Arlissa: It was actually a really beautiful experience. I wrote most of [the songs on YouTube] in the pandemic. Little Girl was the start of it, and I released it straight after I wrote it. At that point I hadn’t even really decided that I was going to do an EP. I was going through a lot of things and it just made sense at the time. I found it to be quite a healing experience to just really take the time, and see how I was living life, all my traits, toxic ones and good ones, and just explore myself through them. I wrote about it and I got to release it, independently, which was a really beautiful experience. I worked with a few producers over Zoom and that was a different experience, and just writing on my own. It was very cathartic, and I’m so glad I got to release that in this time, in this crazy time.

‘The best part about being on stage is having people sing the words back to me. That is one of my favourite things, because it’s such a moment of togetherness.’

Sam: How do you feel it was received?

Arlissa: Well, I think. I know I got a million streams in less than two weeks, which, for me, was a really big deal. For people to have resonated with it and doing covers of it, that was really special, considering how personal the songs are. I really do write from a very personal space, and that can be quite daunting and scary because if people don’t like it, it really feels like they don’t like me. My whole thing is that I love writing to help me understand myself, but I love that people take things from it, and it helps people in their own situations. I find that is, genuinely, the best part of doing it.

To me, creativity is all about creating something wonderful out of your experiences and having that inspire other people. We’re all just creating and we’re all just making these beautiful things, because life is just that, isn’t it. Life is just a creation. I just feel like it’s nice to be part of that.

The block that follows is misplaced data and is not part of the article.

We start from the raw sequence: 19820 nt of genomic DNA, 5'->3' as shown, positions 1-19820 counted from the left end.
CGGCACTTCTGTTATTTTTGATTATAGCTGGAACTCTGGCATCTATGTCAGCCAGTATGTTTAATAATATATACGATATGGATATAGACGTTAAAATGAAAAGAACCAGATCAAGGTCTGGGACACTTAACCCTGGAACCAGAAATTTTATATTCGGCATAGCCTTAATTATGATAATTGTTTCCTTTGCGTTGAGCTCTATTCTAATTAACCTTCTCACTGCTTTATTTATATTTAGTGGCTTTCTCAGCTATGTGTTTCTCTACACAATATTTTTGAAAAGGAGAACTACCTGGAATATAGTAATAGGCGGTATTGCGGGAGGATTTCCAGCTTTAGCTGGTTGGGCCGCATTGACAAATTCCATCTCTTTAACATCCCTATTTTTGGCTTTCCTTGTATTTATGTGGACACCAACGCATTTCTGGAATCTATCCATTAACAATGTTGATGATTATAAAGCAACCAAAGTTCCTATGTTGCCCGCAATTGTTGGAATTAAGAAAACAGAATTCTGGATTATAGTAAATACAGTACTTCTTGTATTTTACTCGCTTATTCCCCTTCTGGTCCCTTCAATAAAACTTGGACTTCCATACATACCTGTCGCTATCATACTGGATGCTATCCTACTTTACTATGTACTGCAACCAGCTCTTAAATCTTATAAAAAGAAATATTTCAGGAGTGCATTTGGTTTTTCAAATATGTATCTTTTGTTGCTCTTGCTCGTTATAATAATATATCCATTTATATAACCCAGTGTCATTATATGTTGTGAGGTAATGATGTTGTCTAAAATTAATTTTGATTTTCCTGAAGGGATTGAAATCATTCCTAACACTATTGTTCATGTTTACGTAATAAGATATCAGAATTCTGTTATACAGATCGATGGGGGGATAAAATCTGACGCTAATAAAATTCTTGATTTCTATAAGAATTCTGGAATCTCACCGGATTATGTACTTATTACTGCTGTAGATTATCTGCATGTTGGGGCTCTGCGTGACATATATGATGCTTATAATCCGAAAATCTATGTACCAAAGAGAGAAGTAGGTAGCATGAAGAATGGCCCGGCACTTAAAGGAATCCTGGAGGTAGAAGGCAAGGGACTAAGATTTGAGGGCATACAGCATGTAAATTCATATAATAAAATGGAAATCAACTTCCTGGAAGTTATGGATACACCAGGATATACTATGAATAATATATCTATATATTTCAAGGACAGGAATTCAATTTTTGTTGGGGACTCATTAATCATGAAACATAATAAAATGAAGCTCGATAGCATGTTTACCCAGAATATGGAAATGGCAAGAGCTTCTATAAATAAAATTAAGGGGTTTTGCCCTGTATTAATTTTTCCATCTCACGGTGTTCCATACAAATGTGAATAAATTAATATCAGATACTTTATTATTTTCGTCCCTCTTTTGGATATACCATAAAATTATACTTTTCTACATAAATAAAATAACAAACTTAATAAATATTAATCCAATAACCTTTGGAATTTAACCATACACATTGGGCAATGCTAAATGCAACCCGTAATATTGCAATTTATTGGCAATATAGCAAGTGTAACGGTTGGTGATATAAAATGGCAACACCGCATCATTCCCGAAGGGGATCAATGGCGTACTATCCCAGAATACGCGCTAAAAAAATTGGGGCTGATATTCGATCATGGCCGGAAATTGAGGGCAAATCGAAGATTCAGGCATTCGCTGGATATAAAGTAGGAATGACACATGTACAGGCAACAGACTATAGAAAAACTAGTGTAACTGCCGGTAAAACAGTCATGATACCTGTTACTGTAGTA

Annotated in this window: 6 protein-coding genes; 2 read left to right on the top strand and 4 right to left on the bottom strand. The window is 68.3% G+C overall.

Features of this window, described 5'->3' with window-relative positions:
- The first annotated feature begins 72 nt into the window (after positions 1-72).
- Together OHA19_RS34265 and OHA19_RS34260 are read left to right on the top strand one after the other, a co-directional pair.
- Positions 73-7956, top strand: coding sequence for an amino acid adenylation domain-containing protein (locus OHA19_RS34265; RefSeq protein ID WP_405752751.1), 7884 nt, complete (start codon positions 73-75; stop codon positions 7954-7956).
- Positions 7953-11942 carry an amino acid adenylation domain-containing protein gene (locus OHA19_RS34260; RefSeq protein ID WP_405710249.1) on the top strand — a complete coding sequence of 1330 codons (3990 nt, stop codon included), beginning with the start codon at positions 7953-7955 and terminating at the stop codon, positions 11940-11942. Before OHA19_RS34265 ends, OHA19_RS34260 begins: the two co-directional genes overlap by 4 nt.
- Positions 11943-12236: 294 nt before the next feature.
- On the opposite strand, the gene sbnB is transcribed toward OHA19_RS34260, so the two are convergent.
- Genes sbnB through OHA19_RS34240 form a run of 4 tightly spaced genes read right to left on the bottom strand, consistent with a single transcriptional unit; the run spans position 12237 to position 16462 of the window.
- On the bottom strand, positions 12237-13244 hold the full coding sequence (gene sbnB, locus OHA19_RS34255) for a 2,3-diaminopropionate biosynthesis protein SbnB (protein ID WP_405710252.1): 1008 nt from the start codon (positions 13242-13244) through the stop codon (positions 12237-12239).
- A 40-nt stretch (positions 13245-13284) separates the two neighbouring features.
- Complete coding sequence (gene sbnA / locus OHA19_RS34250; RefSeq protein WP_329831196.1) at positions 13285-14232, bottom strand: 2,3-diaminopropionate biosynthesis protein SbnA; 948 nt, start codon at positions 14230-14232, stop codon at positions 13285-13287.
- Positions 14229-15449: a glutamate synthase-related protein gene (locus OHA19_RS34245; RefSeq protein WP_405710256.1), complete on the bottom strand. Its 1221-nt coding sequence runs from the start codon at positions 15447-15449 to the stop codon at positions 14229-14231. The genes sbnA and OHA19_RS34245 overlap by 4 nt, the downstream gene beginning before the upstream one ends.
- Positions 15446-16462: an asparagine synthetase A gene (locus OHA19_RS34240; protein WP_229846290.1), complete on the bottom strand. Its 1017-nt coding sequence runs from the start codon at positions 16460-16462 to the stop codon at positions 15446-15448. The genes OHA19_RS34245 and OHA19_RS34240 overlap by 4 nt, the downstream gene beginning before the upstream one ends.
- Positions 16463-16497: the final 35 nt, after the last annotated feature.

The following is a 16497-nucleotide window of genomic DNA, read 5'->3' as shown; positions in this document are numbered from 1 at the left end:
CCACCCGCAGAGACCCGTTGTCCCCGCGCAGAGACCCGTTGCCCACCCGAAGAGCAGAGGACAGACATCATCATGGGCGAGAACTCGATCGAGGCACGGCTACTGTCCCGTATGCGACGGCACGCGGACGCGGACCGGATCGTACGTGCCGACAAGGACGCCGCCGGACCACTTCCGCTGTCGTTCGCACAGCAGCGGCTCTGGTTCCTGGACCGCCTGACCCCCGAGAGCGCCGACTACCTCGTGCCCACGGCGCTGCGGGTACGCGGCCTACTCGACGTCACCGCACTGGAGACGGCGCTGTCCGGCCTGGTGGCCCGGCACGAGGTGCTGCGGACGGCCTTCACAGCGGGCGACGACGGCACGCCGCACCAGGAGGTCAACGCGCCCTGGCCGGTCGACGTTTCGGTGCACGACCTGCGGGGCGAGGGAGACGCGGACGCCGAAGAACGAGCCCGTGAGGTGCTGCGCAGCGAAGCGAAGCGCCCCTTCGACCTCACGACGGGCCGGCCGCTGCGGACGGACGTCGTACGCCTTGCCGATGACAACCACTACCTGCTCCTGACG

Sam: Tell me about your song Hearts Ain’t Gonna Lie…

Arlissa: That was even crazier. I wrote that song and I put it out, but I wasn’t expecting anything. I literally saw it as, ‘Oh, here is a piece of content,’ you know, in that world. That one got two million views in a few days. I put it out on Facebook and wasn’t trying to do anything crazy, I just thought I should post a video of me singing a song I wrote. Now, that’s had 80 million views and it still blows my mind that people love that song. I learned a lot from that moment. It attracted the likes of Jonas Blue and we did our own version which is really cool. I’m glad I did that. It led me to then start working with Def Jam, which was not, for me, the right fit. This was in a time where working with that label was held in high regard due to the fact they have made history, but, again, I felt I could not be my true self. It’s funny how you know who you are, and then a lot of the time you’ll sign a deal and they’ll be like, ‘We love you. Now change everything.’

That led me to, again, gain my independence back and begin to focus, and to be more tenacious. I can write until the cows come home, but when I was independent before, I couldn’t afford the production, so that’s why everything was acoustic. It was really nice to be put in a space where I could say, ‘Now I’m earning from these songs that I’ve written and I’m going to put that money into creating more music, creating it with producers that I love, and creating a sound that I feel so strongly about and is really who I am.’